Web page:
Hours: 11 a.m. to 2 a.m., Monday through Thursday; 11 a.m. to 3 a.m., Friday; noon to 3 a.m., Saturday; noon to 2 a.m., Sunday.
Price Range: Sandwiches, omelettes and specials from $2 to $3. Entrees are $3 to $6.
Atmosphere: A tattered and rather noisy neighborhood bar where the service is warm and helpful.
Special Facilites: Booster chairs; plenty of parking in front; no children's menu. No special arrangements for handicapped, but call ahead and management will be helpful.
Credit Cards: Visa, Master Charge, Diners Club and American Express.
Reservations: Not accepted, but turnover is fast and there is rarely more than a 10-minute wait.
At first glance, the Capricorn doesn't look like a place you would want to go to with the children.It's a neighborhood bar. True, the menu is posted in the window, but it is dwarfed by a large "happy hour" sign.
You walk past a row of barstools with frosted mirrors to one side and fake Tiffany lamps above to get to the brown formica tables and tattered red vinyl booths in back. Green plastic plants perch between photographs of Greek ruins hanging on dark paneled walls.
With glaring overhead lights and loud rock 'n' roll music, the atmosphere is a bit jarring. The waitress will obligingly turn down the music, however, which helps.
The menu is a motley mixture of Italian food, such as pizza, ravioli, lasagna and spaghetti; Eastern Shore-style crab cakes, which are a house specialty; and neighborhood diner blue plate specials, such as "homemade" chile con carne, $1.95 a bowl.
While we pondered this variety, families with children kept coming in and all the tables were filled by 6:30. We soon learned why: The Capricorn makes one of the best combination pizzas around.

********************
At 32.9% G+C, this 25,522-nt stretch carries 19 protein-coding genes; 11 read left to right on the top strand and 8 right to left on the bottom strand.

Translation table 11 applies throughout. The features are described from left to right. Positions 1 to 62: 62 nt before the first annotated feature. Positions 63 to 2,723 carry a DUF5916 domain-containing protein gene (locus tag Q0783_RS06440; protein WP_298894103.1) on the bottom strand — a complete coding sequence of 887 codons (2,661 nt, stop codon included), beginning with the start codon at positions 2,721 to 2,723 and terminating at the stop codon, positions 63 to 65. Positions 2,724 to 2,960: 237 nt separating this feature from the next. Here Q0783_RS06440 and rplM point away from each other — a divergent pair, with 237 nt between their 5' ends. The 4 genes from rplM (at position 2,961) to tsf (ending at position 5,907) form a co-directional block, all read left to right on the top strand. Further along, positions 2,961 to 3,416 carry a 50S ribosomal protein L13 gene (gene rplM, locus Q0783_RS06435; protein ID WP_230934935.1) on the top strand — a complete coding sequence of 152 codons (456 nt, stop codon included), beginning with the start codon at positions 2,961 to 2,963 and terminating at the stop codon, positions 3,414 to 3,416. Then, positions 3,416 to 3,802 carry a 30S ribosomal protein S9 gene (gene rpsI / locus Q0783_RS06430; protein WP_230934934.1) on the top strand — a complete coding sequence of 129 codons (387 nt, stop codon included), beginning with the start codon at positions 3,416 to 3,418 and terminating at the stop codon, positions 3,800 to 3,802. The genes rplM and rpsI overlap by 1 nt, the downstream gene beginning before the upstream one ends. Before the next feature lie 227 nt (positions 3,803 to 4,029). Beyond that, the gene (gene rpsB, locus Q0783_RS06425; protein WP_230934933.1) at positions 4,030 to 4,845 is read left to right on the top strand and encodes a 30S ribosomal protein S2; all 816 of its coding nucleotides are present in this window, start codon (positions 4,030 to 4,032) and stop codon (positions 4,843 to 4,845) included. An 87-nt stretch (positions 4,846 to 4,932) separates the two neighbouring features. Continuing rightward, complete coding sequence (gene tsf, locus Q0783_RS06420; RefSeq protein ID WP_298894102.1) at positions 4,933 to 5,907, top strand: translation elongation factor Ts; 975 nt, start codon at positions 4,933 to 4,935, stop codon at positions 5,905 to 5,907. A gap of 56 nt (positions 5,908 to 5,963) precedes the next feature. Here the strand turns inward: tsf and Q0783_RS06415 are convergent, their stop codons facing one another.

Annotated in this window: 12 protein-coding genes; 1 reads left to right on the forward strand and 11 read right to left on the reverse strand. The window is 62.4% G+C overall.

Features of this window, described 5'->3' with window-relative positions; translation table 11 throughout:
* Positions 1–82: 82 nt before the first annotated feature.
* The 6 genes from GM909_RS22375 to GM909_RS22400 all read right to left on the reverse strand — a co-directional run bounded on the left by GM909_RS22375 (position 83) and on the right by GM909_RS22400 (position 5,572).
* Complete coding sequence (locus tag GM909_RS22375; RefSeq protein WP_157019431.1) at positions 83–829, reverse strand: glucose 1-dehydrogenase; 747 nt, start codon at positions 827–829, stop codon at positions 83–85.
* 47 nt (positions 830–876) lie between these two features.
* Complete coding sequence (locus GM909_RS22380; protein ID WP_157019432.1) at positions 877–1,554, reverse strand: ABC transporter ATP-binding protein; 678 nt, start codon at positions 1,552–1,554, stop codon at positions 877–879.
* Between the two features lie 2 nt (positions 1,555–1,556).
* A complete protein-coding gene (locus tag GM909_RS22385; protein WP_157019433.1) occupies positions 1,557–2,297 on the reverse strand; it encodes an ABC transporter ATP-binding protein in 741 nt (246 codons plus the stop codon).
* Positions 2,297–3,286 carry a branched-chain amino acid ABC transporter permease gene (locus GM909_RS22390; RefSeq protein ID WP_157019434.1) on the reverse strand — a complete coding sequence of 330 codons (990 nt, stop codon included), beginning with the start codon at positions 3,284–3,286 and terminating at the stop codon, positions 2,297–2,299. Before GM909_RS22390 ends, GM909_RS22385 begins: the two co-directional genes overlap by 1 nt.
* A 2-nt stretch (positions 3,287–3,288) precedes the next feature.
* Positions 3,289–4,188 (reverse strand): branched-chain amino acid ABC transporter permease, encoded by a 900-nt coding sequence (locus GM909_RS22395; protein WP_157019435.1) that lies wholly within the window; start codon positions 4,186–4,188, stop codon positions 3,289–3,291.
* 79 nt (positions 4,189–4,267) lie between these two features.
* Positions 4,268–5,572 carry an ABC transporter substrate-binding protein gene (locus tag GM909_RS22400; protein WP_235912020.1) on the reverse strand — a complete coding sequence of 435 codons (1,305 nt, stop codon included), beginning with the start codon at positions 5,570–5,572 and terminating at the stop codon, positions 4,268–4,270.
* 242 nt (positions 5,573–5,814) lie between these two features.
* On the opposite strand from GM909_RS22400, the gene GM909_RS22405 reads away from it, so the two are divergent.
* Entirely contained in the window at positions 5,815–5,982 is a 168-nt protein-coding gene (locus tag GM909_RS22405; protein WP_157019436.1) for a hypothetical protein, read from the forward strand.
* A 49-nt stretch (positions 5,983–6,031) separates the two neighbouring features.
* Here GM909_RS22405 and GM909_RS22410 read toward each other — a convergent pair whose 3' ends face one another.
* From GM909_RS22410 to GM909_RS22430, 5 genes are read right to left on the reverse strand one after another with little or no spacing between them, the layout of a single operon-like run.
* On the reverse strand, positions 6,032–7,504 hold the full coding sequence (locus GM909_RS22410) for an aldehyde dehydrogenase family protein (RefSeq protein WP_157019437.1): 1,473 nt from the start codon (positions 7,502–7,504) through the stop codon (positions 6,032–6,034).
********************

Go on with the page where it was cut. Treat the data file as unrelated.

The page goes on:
Listed as the Capricorn Special, the pizza's thin, crisp crust is freshly made on the premises each day, coated with thick tomato sauce, well slathered with mozzarella and topped with generous portions of sausage, pepperoni, mushrooms, pickled peppers, ground beef, anchovies and sliced fresh onions. The whole is sizzling hot, garlicky, thoroughly delicious and a meal in itself.
All of us admired our 9-year-old's foresight in ordering this dish. At $4.40, a small pizza could serve two children. A large Capricorn Special at $8.40 could feed a family.
Our pleasant jeans-clad waitress had suggested the crab cakes ("made fresh each day"). They were large, light and full of crab, but somewhat underdone, more like a warm crab salad with celery, green peppers and mayonnaise. Also, there was quite a bit of cartilage, which was unpleasant.
The platter, which cost $5.95, was served with french fries and salad. The potatoes were tired, hard and unsalted and the salad was ordinary, garnished with a tasteless mixture of glassy white slivered iceberg lettuce and canned beets.
We tried the eggplant parmigiana. The portion was small, overpriced at $4.50 and overcooked. The lasagna alla roma, at $3.95, was drowned in a burnt tomato sauce, with little evidence of the three cheeses and spiced meat mentioned on the menu. And the white pizza lacked the garlic and Mediterranean spices essential to the dish.
But the chili mac, a Capricorn specialty, is another story. A generous helping of spaghetti, topped with the house chili and a lot of melted mozzarella cheese, the chili mac is a simple, nutritious meal. At $2.65 it is a popular dish -- we watched a steady stream of Chili Macs make their way from the kitchen to tables.
Surprisingly, for a restaurant-bar that serves a lot of good pizza, beer was only available by the bottle, not on draft.
The service was cheerful with all requests for water, more napkins, extra plates, etc. attended to quickly. And rambunctious children could eat well with a large Capricorn Special pizza, a Chile Mac, beers for the adults and milk for the children, and two spumonis to be shared, for about $19, including tax and tip.